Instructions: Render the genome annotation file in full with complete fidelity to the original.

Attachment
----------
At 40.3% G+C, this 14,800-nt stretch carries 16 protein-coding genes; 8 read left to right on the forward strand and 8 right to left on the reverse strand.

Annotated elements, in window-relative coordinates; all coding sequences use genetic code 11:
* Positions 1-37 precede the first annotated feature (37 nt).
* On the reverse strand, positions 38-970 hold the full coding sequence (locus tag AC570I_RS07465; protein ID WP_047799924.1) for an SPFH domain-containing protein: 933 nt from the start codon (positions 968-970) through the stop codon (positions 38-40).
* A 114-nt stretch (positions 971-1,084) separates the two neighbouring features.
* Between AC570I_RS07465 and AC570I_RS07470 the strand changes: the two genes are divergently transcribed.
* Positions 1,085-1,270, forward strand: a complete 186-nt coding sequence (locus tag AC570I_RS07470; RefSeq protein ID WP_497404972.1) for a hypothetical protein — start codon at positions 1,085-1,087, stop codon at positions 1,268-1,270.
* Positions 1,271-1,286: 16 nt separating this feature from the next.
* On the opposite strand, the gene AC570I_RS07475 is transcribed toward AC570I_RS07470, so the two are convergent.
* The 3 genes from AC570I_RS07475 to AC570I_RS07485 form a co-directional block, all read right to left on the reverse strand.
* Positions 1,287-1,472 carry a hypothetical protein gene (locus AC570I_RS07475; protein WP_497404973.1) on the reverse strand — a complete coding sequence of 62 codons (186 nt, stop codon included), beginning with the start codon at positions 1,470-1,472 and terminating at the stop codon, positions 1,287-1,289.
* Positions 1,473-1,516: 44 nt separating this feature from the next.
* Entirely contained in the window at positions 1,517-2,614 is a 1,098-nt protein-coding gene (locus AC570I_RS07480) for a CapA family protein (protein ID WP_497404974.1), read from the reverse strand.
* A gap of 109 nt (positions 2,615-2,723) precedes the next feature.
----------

At 40.3% G+C, this 14,800-nt stretch carries 16 protein-coding genes; 8 read left to right on the forward strand and 8 right to left on the reverse strand.

Annotated elements, in window-relative coordinates; all coding sequences use genetic code 11:
* Positions 1-37 precede the first annotated feature (37 nt).
* On the reverse strand, positions 38-970 hold the full coding sequence (locus tag AC570I_RS07465; protein ID WP_047799924.1) for an SPFH domain-containing protein: 933 nt from the start codon (positions 968-970) through the stop codon (positions 38-40).
* A 114-nt stretch (positions 971-1,084) separates the two neighbouring features.
* Between AC570I_RS07465 and AC570I_RS07470 the strand changes: the two genes are divergently transcribed.
* Positions 1,085-1,270, forward strand: a complete 186-nt coding sequence (locus tag AC570I_RS07470; RefSeq protein ID WP_497404972.1) for a hypothetical protein — start codon at positions 1,085-1,087, stop codon at positions 1,268-1,270.
* Positions 1,271-1,286: 16 nt separating this feature from the next.
* On the opposite strand, the gene AC570I_RS07475 is transcribed toward AC570I_RS07470, so the two are convergent.
* The 3 genes from AC570I_RS07475 to AC570I_RS07485 form a co-directional block, all read right to left on the reverse strand.
* Positions 1,287-1,472 carry a hypothetical protein gene (locus AC570I_RS07475; protein WP_497404973.1) on the reverse strand — a complete coding sequence of 62 codons (186 nt, stop codon included), beginning with the start codon at positions 1,470-1,472 and terminating at the stop codon, positions 1,287-1,289.
* Positions 1,473-1,516: 44 nt separating this feature from the next.
* Entirely contained in the window at positions 1,517-2,614 is a 1,098-nt protein-coding gene (locus AC570I_RS07480) for a CapA family protein (protein ID WP_497404974.1), read from the reverse strand.
* A gap of 109 nt (positions 2,615-2,723) precedes the next feature.